In order for genre writing to be great it does not have to have all of the qualities which make a book literature rather than a novel. For example, Twilight can still be enjoyed by English majors dispute the fact that it is so poorly written.
For a novel to be both a great piece of literature and genre fiction is rare. According to my Junior High English teacher even Isaac Asimov did not make that jump, although Ray Bradbury did.
My point being, this book is an amazing piece of literature. It has great prose, an engaging storyline, and characters worth reading about. It is also an amazing genre fiction. The plot and world are unlike anything else out on the market. This could easily become one of my top ten favorite novels and should make it to the must-read list of every list made after it's date of release.
Iron and Magic is the first in a new series that spins off from Ilona Andrew's Kate Daniels series.
I was not sure how they would pull off writing a series about one of the most ruthless warlords, Hugh d'Ambray. Especially since they were marrying him off. I appreciated that they kept true to the character, while also showing a more personable side. It is there realization that not everyone is evil or good and that all people are a mixture of both. Although, this book is ultimately for fun and not an expression of human nature.
The book is set before the last book in the Kate Daniels series. I inadvertently read it at exactly the right time, and I am glad. While you can read it without reading the Kate Daniel's series it would be best to read the first twelve books in that series before reading this book. I am glad that the Kate Daniels series is ending, and equally glad that this series is starting in the same world. It gives the world a fresh perspective.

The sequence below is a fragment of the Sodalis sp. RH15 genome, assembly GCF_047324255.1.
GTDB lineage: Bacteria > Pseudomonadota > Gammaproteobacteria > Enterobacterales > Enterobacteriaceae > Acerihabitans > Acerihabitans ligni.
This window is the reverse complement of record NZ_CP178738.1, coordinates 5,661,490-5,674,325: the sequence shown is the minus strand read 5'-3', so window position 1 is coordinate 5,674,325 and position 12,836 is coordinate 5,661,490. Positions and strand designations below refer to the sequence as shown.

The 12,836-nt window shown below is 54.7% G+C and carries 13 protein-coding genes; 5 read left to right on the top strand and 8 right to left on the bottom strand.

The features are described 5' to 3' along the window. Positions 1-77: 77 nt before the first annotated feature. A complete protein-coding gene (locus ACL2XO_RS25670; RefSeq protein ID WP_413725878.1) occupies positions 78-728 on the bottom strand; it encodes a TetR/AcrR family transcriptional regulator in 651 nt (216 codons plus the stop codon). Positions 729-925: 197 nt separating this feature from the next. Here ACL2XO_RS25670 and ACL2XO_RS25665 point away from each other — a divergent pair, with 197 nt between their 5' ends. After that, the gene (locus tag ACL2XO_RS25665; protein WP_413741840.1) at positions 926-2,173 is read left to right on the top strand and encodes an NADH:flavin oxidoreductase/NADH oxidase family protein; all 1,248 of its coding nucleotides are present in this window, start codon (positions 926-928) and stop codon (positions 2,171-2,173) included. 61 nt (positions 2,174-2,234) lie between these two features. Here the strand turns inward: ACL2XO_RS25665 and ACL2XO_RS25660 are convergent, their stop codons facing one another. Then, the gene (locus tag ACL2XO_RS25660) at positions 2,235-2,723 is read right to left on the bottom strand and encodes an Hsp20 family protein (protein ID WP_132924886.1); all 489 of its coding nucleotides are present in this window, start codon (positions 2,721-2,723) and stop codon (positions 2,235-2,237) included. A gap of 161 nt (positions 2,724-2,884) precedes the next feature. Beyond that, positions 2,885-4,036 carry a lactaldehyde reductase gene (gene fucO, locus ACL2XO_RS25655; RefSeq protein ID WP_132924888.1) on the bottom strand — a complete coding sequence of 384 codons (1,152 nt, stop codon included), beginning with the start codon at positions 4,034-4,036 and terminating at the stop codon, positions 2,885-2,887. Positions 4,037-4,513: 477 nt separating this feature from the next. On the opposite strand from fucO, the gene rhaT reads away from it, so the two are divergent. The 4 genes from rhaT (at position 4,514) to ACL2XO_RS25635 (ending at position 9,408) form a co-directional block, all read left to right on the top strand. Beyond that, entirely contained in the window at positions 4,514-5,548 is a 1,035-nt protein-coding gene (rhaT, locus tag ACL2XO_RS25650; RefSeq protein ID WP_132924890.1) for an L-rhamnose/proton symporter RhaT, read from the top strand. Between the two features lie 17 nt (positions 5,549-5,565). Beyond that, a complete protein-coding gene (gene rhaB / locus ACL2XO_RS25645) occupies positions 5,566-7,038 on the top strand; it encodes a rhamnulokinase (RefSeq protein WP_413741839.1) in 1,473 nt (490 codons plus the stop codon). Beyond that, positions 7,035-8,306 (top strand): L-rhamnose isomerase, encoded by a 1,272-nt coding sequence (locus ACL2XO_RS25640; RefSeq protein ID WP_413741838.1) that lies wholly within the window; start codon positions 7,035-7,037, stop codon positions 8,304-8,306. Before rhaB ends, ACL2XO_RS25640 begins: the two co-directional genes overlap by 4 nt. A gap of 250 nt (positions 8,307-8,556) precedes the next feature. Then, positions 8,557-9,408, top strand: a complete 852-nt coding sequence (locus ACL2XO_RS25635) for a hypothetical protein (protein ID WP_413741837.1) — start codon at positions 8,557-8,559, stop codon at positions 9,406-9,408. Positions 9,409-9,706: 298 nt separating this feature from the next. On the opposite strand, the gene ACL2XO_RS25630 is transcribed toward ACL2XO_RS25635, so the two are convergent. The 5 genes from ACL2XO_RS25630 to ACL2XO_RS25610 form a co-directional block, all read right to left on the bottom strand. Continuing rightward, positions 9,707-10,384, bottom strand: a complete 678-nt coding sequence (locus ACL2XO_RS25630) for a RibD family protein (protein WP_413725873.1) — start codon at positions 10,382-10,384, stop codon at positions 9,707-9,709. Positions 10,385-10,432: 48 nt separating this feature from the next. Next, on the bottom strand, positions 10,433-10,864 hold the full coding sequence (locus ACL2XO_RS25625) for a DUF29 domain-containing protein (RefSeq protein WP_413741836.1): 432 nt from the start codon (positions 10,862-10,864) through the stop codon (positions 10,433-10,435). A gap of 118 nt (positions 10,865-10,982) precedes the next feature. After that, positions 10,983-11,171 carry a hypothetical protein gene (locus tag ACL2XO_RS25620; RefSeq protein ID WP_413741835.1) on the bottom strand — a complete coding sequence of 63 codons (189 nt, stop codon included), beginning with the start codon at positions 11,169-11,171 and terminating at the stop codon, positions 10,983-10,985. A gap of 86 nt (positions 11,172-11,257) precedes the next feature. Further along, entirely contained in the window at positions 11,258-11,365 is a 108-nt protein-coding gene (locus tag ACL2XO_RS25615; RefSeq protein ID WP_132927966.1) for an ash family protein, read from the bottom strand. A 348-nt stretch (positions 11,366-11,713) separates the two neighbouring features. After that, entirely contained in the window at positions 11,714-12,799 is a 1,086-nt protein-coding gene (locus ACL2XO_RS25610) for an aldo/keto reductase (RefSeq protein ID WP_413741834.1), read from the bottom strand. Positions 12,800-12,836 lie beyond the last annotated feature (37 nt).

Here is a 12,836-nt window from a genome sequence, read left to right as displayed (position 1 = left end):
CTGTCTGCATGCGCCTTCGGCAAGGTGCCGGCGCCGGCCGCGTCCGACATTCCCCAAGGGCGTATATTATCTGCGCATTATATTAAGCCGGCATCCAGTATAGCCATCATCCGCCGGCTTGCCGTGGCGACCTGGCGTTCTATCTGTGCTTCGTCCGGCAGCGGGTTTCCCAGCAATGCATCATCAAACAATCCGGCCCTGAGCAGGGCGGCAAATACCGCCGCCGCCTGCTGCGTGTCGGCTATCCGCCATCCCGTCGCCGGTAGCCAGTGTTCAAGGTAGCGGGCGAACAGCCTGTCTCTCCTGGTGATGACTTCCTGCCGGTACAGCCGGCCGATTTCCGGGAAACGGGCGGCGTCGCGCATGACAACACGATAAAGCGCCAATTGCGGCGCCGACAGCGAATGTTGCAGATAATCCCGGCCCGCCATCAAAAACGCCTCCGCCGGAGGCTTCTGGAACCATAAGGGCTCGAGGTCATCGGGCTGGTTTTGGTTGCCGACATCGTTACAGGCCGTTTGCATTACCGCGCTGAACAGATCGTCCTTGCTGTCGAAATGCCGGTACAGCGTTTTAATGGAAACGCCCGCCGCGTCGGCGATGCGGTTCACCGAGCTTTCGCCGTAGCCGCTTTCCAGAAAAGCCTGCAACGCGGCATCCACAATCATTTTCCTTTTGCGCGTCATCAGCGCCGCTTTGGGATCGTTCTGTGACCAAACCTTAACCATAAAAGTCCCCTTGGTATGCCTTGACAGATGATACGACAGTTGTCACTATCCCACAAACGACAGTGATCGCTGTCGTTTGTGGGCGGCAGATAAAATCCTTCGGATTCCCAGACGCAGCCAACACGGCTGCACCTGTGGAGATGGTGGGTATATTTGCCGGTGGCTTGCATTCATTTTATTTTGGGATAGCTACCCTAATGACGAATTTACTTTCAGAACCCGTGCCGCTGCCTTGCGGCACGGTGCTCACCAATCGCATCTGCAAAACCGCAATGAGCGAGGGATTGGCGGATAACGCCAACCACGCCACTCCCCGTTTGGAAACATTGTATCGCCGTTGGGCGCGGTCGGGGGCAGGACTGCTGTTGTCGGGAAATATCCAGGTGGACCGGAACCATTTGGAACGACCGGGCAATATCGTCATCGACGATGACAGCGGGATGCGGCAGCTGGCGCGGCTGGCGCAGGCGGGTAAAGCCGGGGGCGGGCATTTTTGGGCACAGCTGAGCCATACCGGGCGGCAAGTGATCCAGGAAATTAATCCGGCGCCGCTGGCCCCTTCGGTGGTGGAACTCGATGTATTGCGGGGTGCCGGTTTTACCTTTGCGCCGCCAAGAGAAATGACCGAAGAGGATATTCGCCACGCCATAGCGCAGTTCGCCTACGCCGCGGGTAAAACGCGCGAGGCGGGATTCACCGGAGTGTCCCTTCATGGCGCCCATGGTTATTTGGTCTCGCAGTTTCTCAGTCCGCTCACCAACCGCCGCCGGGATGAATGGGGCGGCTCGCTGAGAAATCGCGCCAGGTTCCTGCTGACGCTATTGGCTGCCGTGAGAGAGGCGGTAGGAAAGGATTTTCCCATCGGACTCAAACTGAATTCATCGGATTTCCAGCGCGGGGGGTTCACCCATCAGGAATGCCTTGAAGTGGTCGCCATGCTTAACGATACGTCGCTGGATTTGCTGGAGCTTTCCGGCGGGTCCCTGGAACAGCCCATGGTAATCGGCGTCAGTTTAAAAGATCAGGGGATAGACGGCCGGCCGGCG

My favorite part is the ending. This book is ultimately part of a long series, one that went before and one that went after. I love how they set it up. Not everything was tied up happily ever after - which would not fit Huge d'Ambray, yet enough was to be satisfied that it was a place to end. It was a great start to a new series. I am excited to see where it goes and how it ties into the last book of Kate Daniels.
I had added this book to my TBR list due to the adamant admiration of a BookTuber - I can no longer remember who, but thank you!
This book is a fantasy novel set, in part, in Egypt. It focuses on middle eastern mysticism and acknowledges mysticism from other regions (how cool is that?). The main character is unusual from the start of the novel. She is making her way as an independent women in a society where women were as good as livestock.
The book starts strong with diversity, feminism, intriguing magic, and vivid characters. I was hooked right away and was singing the praise of this novel to other readers that I know. Unfortunately, I feel like the novel lost some of its polish later in the novel. It got a little boring, the characters got a little cliche, and I do not think the ending was as strong as it could have been. Even with that this is a strong five star book.
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